Senator Edgardo J. Angara underscored the importance of crafting a comprehensive, information-driven plan which the Philippines should implement to deal with natural disasters brought about by climate change.
Angara, Chair of the Senate Committee on Science and Technology, cited a recent report from PAGASA entitled “Climate Change in the Philippines” showing projections for 2020 and 2050 with dry seasons getting drier and wet seasons getting wetter.
“Our researchers illustrated that our weather will only become more extreme in the coming years, affecting so many aspects of our lives—like how we conduct our agriculture, or where we should build our homes,” said Angara, who is also Chair of the Congressional Commission on Science, Technology and Engineering (COMSTE).
He continued, “So far-reaching is the impact of climate change that our approach to preparing ourselves can only be effective if it is holistic and broad-minded. Our efforts should not be piecemeal.”
The veteran lawmaker noted that President Aquino had earlier approved the adoption of the National Climate Change Action Plan (NCCAP) drafted by the Climate Change Commission (CCC).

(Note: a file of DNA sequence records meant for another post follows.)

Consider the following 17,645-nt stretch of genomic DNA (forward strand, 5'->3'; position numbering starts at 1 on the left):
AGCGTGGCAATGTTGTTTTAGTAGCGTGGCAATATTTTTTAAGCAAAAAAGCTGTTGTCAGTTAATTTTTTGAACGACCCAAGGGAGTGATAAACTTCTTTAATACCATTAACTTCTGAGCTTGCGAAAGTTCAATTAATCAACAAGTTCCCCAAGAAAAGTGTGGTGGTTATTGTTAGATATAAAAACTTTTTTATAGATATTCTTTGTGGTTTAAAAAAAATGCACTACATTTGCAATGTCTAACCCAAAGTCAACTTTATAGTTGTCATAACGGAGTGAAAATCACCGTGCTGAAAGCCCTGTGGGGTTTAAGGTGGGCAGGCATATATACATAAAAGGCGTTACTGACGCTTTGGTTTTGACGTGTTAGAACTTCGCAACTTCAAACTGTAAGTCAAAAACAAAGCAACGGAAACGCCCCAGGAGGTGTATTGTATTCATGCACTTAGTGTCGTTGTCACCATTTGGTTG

The NCCAP outlines strategic priorities which include among others things Food Security, Water Sufficiency, and Knowledge and Capacity Development.
“No doubt, this is a welcome development but one that should be seen as only the first of many steps,” stressed Angara.
He then explained, “There will be a need for us to continuously monitor and review this plan, which highlights how important it is to keep on gathering and sharing climate change data especially those related to natural disasters. This means that all stakeholders must deepen their understanding of the science involved.”
Angara noted that around P60 million has been allotted in the 2012 budget for the creation of an innovation cluster comprised of representatives from government, academe and industry that will conduct research and development related to Disaster Science and Management.
“COMSTE is currently working with various SUCs, government agencies and industry partners towards establishing such a public-private partnership. We hope that this cluster would evolve into a Philippine Disaster Science and Management Center which can act as a clearinghouse of all related data gathered not only by our local researchers but also by climate experts from around the world,” explained Angara. “The recent devastation in Northern Mindanao should only underline the necessity of such a project.” (30)